Sketching the Silk Road


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    60-Minute Documentary (2006)

    Follow two American painters as they trace an ancient trade route to China’s most famous Buddhist artwork grottoes. Armed with only their sketchbooks and their creativity, they are... Sketching the Silk Road. 

    At the end of their two-week journey, the artists must come up with their own original paintings inspired by the grottoes. How will they capture one of the world’s most remarkable collections of ancient artwork? What will their final paintings look like when they are hanging in a gallery back home?

    About The Silk Road

    Step back in time 1,000 years to the heyday of China’s prosperous Silk Road. The first trade route to bring precious silk to the outside world, it threads its way through vast deserts and over mountains to India, Persia, and Europe. By the same route, treasures from faraway lands make their way into China, like exotic peppers, ivory, perfumes, and the ways of Buddhism.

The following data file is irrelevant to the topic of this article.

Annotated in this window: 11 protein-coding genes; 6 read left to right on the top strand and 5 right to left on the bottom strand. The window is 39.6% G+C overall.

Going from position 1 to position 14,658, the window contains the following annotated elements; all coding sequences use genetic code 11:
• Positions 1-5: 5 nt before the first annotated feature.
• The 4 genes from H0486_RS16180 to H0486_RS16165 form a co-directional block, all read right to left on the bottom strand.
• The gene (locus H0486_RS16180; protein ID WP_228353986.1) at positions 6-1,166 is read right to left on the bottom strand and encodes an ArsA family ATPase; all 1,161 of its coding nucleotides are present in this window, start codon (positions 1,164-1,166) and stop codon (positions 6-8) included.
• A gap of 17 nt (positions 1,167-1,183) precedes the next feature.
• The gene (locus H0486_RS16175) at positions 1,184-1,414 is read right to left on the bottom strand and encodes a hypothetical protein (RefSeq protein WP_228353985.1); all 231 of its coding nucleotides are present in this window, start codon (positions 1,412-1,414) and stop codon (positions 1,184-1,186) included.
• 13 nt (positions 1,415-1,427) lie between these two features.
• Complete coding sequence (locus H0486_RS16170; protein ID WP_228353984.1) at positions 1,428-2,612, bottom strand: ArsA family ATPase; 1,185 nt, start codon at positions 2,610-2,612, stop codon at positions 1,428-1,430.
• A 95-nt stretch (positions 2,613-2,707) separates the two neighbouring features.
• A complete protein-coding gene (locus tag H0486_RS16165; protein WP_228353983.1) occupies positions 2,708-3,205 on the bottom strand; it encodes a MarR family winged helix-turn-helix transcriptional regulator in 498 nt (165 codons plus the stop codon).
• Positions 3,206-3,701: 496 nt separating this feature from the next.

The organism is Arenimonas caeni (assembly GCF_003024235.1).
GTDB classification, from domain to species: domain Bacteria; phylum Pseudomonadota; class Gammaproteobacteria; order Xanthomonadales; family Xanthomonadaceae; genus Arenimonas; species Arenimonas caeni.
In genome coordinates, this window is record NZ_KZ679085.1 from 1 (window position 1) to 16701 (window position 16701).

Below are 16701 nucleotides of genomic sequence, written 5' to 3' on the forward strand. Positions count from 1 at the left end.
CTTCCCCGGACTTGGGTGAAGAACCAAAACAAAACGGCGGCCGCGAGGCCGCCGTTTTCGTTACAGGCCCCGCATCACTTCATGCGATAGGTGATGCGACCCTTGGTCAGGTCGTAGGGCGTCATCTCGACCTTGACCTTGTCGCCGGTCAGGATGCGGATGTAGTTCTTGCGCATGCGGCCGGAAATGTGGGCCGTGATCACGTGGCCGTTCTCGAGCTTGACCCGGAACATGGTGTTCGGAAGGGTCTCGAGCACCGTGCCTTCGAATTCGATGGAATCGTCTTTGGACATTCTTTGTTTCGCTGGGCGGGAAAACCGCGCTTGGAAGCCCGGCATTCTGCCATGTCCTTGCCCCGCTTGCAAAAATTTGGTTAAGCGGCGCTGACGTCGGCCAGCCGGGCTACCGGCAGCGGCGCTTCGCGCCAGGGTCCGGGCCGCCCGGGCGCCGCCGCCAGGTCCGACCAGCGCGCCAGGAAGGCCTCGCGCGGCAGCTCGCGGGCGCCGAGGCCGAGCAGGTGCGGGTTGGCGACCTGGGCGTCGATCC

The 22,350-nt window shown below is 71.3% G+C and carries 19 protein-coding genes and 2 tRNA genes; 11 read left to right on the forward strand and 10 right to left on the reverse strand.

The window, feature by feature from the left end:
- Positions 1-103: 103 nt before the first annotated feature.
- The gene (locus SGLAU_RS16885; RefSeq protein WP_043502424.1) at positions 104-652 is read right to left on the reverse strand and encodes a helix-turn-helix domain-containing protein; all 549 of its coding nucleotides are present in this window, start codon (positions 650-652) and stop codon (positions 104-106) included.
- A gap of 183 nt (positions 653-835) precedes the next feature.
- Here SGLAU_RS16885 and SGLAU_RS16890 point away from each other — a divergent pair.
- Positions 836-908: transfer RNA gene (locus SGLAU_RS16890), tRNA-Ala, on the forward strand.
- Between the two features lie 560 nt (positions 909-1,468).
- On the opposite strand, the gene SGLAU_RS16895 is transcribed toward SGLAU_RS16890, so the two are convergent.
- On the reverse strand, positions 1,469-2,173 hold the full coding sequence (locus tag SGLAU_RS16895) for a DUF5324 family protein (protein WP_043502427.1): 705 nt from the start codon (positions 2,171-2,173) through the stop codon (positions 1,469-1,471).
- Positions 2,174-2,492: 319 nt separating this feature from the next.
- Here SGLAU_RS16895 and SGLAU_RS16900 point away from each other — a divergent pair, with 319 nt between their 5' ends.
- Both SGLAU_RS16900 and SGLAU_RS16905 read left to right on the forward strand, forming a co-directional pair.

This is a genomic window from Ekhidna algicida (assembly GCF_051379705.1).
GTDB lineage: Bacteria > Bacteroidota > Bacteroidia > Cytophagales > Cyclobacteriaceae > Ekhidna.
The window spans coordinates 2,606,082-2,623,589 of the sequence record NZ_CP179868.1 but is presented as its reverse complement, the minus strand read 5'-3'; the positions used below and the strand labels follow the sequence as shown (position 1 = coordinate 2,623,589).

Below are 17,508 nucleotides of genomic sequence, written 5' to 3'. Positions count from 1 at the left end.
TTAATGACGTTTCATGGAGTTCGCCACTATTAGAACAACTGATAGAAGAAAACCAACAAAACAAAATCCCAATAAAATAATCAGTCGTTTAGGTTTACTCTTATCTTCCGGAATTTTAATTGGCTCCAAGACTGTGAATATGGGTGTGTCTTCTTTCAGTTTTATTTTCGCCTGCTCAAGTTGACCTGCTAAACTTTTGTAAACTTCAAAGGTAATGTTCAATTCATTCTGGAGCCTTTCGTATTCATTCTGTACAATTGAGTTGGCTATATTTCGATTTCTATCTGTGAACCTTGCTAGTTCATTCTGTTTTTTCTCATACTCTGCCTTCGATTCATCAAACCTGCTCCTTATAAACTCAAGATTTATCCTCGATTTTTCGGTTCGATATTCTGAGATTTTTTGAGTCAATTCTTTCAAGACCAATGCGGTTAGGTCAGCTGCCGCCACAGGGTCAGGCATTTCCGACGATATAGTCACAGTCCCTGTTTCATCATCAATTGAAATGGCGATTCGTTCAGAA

About the Caves of One Thousand Buddhas, or Mogao Grottoes

    By the 4th century C.E., Dunhuang, China becomes a major trading post on the Silk Road and a hub of fervent Buddhism. It is here that a monk has a vision of a thousand Buddhas. He voyages to Echoing Sand Mountain and carves a grotto of his vision as an offering to Buddha. For the next thousand years, scores of pilgrims follow the monk’s lead, carving a honeycomb of grottoes and filling them with resplendent murals and sculptures. Their artwork captures Buddhist images and stories of the many ethnic groups, religions, and cultures that thrive along the Silk Road. These are the Caves of a Thousand Buddhas.

    Press Coverage
    "Capturing China on camera...and on canvas," Off Camera, September 2005 (page 8.)
    "Sketching the Silk Road premieres," Off Camera, July 2006 (page 8.)

     "Nor Cal Producer Going National," Off Camera, October 2006 (page 7.)
    "Sketching the Silk Road wins an Emmy award," D3 Press Release, May 2007.

  • See how this journey in all its phases has inspired Rachel Sager and Todd R. Thompson.

    Art Opening & Reception / 
     November 2005

    Rachel and Todd answer questions after 
    the 10-minute sneak-peek video of